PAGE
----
Joseph Sabino Mistick: Thankful for both entrepreneurs & laborers
During a 2012 campaign stop in Virginia, President Barack Obama caused a stir when he told business owners that they owed much of their success to other hardworking Americans who did all the other things necessary for businesses to thrive.
“If you were successful, somebody along the line gave you some help. There was a great teacher somewhere in your life. Somebody helped to create this unbelievable American system that we have that allowed you to thrive.
“Somebody invested in roads and bridges. If you’ve got a business, you didn’t build that. Somebody else made that happen,” Obama said.
Republican challenger and successful businessman Mitt Romney pounced on Obama’s remarks at a campaign stop in Irwin, and for a while, the back-and-forth made headlines.
Romney touted the successes of great entrepreneurs — guys like Henry Ford and Steve Jobs and Ray Kroc and Bill Gates — and Obama emphasized the role of the common worker who actually set the stage for those dreams and turned them into money.
And there is good reason to be thankful for both the initiative of Andrew Carnegie and the backbreaking work of the laborers who gave it their all in his steel mills. Both relied on the other. Neither would have made it without the other.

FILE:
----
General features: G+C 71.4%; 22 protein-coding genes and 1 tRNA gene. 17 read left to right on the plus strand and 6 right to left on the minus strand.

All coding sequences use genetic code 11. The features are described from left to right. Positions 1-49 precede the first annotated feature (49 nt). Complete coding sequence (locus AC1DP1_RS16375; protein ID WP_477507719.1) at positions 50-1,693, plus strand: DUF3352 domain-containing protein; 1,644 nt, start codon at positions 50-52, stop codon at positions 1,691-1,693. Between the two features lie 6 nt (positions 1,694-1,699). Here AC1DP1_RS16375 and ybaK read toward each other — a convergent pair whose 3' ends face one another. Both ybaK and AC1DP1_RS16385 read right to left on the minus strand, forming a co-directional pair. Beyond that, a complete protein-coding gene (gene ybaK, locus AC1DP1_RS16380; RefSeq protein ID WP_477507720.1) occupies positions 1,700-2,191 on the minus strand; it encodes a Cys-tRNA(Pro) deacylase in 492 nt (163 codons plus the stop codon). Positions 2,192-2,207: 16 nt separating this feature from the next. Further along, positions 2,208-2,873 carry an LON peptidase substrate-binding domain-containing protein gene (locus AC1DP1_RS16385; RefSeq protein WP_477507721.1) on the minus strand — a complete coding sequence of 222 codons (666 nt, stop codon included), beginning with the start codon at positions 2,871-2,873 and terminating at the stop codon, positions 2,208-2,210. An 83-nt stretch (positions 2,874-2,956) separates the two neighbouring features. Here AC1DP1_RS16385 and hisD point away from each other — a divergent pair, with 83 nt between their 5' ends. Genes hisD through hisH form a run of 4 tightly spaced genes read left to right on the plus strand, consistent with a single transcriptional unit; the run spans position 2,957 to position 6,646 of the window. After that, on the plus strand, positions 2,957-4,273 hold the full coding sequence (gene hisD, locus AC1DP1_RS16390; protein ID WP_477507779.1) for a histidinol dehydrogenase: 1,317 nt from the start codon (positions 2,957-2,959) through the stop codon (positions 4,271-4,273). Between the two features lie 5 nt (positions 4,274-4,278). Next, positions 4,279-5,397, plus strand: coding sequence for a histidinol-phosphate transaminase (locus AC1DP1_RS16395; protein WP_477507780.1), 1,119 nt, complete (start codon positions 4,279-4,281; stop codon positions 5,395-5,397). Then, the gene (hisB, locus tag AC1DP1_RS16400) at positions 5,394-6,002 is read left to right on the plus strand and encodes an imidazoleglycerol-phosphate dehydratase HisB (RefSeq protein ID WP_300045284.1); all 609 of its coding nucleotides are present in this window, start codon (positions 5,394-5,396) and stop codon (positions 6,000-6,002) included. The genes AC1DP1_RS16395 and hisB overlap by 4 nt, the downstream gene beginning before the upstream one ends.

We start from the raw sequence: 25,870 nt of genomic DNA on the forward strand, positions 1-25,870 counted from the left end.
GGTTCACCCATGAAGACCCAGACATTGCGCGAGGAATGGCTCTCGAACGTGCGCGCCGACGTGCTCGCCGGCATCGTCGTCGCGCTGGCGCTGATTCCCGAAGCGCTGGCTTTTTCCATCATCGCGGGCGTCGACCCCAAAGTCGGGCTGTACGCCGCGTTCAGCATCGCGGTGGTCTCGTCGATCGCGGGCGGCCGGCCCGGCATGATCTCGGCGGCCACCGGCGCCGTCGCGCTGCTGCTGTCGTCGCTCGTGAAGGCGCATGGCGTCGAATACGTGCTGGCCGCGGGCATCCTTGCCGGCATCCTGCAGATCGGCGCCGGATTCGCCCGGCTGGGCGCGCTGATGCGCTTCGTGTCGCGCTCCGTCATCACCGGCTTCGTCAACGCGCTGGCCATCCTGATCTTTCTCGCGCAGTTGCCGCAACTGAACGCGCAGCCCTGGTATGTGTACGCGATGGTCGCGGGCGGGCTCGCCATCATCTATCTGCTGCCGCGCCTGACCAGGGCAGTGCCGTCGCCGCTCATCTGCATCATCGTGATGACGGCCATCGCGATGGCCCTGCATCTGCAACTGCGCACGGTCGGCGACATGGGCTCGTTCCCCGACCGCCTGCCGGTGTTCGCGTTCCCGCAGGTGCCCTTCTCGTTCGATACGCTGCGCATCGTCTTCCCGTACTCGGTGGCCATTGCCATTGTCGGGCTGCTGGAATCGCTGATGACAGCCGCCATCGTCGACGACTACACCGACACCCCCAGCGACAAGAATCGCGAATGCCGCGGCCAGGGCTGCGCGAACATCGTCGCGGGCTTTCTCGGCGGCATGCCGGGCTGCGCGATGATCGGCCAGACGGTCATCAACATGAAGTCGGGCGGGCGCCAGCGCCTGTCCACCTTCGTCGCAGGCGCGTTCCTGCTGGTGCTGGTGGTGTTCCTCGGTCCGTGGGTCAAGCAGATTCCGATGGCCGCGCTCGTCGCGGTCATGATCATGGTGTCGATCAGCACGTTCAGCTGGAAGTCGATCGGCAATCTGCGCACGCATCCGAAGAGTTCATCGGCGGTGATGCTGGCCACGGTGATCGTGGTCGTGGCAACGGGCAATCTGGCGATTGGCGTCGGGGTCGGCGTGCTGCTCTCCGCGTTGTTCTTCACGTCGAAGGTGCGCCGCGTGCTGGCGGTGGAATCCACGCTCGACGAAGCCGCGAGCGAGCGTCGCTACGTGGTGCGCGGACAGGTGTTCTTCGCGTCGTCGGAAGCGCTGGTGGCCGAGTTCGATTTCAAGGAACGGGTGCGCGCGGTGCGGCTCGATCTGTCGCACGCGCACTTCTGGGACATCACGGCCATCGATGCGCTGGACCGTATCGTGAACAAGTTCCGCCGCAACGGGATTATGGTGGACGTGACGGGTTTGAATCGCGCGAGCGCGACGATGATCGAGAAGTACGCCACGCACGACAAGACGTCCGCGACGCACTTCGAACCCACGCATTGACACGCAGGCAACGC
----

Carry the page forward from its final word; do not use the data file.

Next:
But Richard Rohr, the Franciscan friar and author, urges us to take a step further in his Thanksgiving message, “The Gospel Economy.” Rohr recognizes the logic of an economy in which “this much service or this much product requires this much payment or this much reward.”
“We’ve got to admit, this system of exchange seems reasonable to almost everybody today. And if we’re honest, it makes sense to us, too. It just seems fair,” he says.
But Rohr wants us to consider the virtue of a “gift economy,” in which “there is no equivalence between what we give and how much we get.”
“We have to stop counting, measuring and weighing. We have to stop saying, ‘I deserve and deciding who does not deserve.’ ”
This requires unconditional affection for those who are struggling at the bottom of our economy. And it demands that we banish any notion that there are undeserving poor. It is a tall order when we are distracted by an economy that is strong for many of us.
At the University of Kansas in 1968, Robert F. Kennedy spoke of the folly of measuring our success by the “mere accumulation of material things.”
After acknowledging strong economic indicators, Kennedy said, “Yet the gross national product does not allow for the health of our children, the quality of their education or the joy of their play.”
He added that the gross national product measures everything “except that which makes life worthwhile. And it can tell us everything about America except why we are proud that we are Americans.”
Both Kennedy and Rohr would have us confidently “cast bread upon the waters.” That may be a tough sell politically, but as a Thanksgiving message to carry throughout the year, especially in these tough political times, there can be nothing better.
Joseph Sabino Mistick is a Pittsburgh lawyer. Reach him at [email protected].